The February chapter of Walk When the Moon is Full has a lovely little "town mouse/country mouse" feature. The children saw a rabbit eating the tops of the birch trees which had been bent down during a recent ice storm. They ask if the branches will always stay like that, and the mother tells them they will straighten up again after the ice melts. They tell their mother that they'll ask their father in the summertime what has eaten the tops of the trees, and the mother says,
"Your father is a woodsman and hard to fool, but let's see what someone from the city says when we tell him rabbits have eaten our treetops." When Grandma came to visit in the spring, the children took her straight to the birch trees, and Alan asked, "What ate those treetops?" Grandma said, "squirrels of course." "Fooled you! Fooled you!" both children shouted. "It was rabbits and we watched them."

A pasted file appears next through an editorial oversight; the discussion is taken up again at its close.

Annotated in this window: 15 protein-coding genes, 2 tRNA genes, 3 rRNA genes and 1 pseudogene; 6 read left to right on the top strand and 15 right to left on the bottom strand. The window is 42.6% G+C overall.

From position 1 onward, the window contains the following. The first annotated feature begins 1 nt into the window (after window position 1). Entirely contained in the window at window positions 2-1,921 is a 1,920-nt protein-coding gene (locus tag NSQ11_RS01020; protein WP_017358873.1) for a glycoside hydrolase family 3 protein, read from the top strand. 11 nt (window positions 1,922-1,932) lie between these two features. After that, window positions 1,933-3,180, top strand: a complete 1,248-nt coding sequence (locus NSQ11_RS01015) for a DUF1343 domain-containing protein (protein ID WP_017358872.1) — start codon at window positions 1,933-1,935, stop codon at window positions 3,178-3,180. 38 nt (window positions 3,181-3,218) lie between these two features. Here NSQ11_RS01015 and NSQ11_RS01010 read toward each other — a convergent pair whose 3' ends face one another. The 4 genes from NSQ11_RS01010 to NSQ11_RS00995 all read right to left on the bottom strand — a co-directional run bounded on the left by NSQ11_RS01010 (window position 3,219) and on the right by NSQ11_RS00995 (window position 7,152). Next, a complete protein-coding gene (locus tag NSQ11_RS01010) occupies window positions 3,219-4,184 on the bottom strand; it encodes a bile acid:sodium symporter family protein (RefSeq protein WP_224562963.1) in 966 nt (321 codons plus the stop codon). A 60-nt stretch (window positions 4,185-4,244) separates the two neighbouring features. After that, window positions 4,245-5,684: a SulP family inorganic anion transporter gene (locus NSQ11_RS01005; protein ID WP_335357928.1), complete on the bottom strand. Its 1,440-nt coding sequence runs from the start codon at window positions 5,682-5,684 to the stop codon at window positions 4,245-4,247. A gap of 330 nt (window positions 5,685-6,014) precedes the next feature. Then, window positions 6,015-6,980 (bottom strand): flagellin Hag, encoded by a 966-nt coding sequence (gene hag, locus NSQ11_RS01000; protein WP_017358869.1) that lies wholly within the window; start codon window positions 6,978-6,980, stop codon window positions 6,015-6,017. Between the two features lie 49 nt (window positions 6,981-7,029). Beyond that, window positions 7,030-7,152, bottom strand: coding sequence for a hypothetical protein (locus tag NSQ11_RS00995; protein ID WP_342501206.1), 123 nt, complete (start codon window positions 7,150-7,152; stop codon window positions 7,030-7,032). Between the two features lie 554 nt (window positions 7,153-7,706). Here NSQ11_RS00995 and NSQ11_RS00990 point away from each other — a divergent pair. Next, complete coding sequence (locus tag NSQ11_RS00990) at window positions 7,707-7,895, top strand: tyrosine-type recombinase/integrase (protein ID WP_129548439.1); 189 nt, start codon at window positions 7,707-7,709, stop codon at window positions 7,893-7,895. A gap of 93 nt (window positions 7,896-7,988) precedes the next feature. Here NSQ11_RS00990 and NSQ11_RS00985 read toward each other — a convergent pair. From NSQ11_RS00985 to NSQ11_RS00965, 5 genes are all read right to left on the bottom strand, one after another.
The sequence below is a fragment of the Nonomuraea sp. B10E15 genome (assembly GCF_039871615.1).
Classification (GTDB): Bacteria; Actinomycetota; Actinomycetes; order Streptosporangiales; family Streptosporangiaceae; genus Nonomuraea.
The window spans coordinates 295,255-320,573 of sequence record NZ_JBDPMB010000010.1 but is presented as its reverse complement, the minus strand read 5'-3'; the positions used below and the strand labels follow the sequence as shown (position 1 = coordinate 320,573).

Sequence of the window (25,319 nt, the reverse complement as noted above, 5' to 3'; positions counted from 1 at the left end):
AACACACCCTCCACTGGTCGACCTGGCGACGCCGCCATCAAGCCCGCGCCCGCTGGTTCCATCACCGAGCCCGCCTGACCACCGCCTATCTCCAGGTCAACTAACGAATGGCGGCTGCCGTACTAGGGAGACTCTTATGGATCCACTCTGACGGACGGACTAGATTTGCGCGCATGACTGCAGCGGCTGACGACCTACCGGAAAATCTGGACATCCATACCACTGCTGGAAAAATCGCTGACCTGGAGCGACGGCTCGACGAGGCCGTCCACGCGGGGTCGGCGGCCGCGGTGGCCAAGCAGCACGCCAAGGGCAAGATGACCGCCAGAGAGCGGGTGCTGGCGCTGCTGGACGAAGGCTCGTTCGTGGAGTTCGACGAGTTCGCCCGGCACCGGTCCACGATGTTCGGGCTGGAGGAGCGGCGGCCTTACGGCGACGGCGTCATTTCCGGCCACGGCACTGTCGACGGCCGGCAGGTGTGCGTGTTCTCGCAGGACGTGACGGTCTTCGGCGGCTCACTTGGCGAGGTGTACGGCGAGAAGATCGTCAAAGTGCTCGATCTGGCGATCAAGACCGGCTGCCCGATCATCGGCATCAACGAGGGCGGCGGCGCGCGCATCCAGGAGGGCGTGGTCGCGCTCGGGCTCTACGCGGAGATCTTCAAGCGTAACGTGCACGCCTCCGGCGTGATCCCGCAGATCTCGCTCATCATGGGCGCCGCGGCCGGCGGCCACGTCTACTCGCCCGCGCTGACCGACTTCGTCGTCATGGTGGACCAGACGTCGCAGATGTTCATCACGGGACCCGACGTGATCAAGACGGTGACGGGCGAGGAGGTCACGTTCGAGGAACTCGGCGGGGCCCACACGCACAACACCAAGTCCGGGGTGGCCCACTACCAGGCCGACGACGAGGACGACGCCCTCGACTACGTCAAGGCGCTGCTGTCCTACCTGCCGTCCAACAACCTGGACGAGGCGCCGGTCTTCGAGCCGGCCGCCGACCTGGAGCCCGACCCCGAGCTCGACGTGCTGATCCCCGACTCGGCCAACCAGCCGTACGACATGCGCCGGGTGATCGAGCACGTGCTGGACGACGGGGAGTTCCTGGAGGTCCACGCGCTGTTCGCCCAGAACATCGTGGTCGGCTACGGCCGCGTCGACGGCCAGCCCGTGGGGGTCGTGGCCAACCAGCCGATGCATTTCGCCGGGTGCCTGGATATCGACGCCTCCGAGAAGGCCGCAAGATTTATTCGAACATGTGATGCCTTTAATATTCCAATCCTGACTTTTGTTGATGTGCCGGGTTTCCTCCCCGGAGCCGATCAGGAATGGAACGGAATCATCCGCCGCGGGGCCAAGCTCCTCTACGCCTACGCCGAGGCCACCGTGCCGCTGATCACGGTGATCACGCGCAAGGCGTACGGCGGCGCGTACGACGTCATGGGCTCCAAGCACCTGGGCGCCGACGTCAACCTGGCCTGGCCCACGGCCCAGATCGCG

This got me thinking about all the knowledge we absorb as we are growing up. I have a friend who lives in the city now, but she grew up in the country and knows all the flowers and trees. I, who grew up in town - even though a rural town, never learned any of these things until I moved to the country, and I've had to carry flower and tree identification books along with me for years. I'm getting there. I've learned a lot. But I'll never know all my friend knows. Her country knowledge is part of her; not something she had to try to learn. She absorbed it from walks and talks with her country mother.
The Lunar Calendar tells us that this month's full moon is exciting because there is a "penumbral lunar eclipse" which occurred in the early morning hours today (Monday). And nearly 90% of the lunar surface will be "cast in Earth's shadow."
the partially shaded outer region of the shadow cast by an opaque object.
In astronomy - the shadow cast by the earth or moon over an area experiencing a partial eclipse.